Our precious environment is a legacy we will leave for the next generation and their children. I want to know that my child will have the opportunity to enjoy our clean air, clean water and unrivaled natural beauty. For far too long we have placed short term economic gains over the long term health of our environment. We must have a sense of urgency, and be resolute in our commitment to protecting our local and regional environment.
My late environmental studies professor, John Baldwin, was the person who introduced me to the inner workings of preservation of our natural lands, waterways and trees. His outspoken intellectual honesty was one of the qualities I and many others came to admire. Those of us who love the environment and the enriched quality of life that nature brings to all must strive to replicate his approach. We must also be students of how to engage those who seek to build communities while respecting our natural resources. I am fully committed to preserving the environmental health and well-being of our community.
For example, the Amazon headwaters are vital to the water quality and environmental health of South Eugene; they also have a community-wide value. This is without doubt a rare gem and one of the few natural habitats left within the Urban Growth Boundary. The land has a high natural resource value for its high bio-density and irreplaceable wildlife connectivity.
As your councilor, I will work to protect the Amazon headwaters. I will seek a permanent solution that will ensure that the area is protected. The headwaters are more than an amazing local slice of the ecosystem; that portion of the Amazon is critical to the other major waterways into which it flows. We can’t rely on the Hearings Official and the Planning Commission to prevent development. Currently the Deerbrook project (which would develop and destroy much of the headwaters area) is scheduled for an appeals hearing on 11/14/2012. These lands should be designated as parkland, pure and simple. Let’s take the time and effort to find a way to permanently protect the Amazon headwaters by purchasing the property.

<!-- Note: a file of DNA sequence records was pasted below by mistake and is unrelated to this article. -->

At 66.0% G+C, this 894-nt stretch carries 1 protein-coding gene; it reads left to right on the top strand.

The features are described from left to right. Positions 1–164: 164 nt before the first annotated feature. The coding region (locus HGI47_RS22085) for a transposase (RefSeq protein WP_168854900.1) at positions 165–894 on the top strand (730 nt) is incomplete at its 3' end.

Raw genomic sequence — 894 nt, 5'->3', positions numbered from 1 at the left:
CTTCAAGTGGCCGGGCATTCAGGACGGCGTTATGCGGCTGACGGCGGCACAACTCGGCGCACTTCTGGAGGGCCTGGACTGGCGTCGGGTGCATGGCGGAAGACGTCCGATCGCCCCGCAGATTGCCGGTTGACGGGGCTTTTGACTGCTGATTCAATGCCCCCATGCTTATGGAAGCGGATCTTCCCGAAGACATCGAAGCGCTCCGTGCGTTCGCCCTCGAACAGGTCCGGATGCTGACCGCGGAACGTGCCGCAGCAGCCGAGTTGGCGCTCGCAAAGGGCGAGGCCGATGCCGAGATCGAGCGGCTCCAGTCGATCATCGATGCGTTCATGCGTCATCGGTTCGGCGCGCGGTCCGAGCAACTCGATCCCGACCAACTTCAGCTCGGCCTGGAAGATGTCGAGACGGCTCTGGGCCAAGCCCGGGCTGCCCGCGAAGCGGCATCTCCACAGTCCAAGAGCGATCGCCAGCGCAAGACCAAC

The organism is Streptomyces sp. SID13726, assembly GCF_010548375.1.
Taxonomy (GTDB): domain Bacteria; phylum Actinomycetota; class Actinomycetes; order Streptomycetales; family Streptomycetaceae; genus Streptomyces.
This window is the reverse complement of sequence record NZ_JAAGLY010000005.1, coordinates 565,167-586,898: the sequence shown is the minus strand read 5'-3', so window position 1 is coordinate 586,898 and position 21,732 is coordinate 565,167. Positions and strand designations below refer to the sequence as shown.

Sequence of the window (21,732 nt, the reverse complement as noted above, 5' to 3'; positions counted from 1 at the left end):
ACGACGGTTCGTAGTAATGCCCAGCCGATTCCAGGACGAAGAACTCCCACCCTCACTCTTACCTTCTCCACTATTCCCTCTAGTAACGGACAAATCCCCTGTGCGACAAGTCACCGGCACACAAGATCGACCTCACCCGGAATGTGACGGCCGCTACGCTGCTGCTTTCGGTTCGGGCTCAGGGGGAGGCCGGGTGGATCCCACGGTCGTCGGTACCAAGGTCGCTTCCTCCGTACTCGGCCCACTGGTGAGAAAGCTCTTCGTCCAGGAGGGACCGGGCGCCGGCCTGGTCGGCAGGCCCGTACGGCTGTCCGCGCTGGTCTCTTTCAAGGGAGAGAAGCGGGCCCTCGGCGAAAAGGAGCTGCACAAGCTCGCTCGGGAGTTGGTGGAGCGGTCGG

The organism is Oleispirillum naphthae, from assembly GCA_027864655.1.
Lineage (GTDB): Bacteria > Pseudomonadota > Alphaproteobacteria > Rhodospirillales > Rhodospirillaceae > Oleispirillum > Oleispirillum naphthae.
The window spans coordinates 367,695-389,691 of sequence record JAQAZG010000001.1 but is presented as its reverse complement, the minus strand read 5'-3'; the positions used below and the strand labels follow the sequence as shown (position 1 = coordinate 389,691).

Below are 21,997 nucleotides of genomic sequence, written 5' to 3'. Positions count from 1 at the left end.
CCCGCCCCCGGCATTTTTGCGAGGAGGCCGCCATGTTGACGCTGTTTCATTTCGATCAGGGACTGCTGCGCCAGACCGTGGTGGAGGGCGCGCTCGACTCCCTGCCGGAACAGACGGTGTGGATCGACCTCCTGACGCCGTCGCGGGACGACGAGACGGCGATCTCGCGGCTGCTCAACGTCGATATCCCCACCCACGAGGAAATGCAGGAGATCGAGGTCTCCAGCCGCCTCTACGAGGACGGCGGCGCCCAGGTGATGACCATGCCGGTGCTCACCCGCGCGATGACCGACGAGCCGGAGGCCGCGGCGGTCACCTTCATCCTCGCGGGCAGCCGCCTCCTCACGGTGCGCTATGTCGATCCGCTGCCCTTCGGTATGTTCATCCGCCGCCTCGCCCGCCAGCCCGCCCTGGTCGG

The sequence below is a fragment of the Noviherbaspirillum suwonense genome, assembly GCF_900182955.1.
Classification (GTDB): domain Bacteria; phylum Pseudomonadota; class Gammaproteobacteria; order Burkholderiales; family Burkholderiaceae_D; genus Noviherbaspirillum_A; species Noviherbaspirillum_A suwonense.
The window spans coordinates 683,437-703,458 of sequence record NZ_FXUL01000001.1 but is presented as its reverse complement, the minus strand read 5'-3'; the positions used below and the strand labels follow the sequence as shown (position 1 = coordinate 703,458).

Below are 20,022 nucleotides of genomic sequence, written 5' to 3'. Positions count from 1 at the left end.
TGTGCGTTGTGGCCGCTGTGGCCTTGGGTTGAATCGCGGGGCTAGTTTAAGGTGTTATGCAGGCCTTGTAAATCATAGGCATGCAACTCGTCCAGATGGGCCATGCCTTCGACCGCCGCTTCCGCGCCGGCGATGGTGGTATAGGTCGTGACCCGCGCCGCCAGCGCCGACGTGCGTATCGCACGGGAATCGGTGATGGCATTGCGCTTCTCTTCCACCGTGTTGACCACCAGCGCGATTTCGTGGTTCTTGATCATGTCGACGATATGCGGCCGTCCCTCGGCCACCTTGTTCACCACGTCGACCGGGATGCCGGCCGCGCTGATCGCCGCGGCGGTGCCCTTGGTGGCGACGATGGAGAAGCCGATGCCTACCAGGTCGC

While I understand the need to be friendly to other communities’ need for economic development, our community must first understand all the environmental challenges we already face, especially in West Eugene. Coal dust can cause various pulmonary diseases. Radioactive particles found in coal dust have been shown to increase rates of lung cancer and coal dust is of a particle size that is readily inhaled and absorbed into the lungs. Add that to the asthma rates and types of cancers we are seeing in our community especially near the rail lines, and we have a compounded problem. We need to carefully consider first and foremost the long term impact of decisions we make. Our community must understand our regional role in addressing health issues and preventing any additional air and ground pollution. I applaud the Council for passing Resolution 5065 to “Oppose the Transport of Coal for Export through Eugene.”
Plastic bags are everywhere; there is an over-proliferation in our society. Plastic bags get a relative short time use before getting tossed in a landfill or on the ground. Although a few such bags might get reused or recycled, it still takes a lot of energy to eventually recycle them. The plastic bag is produced with a non-renewable and highly polluting resource – petroleum.
I support the City Council’s recent decision to institute a single-use plastic bag ban in Eugene. We need to carefully consider the alternatives, however. Compostable bags can be worse than plastic, since they use GMO materials, can only be composted in commercial facilities and will contaminate plastic recycling streams. Paper bags require harvesting of trees, and require more energy to transport than plastic bags. Our community is primed for a much better alternative: a reusable, washable shopping bag that would brand us as a community. For our kids and for the environment, let’s transition off plastic bags.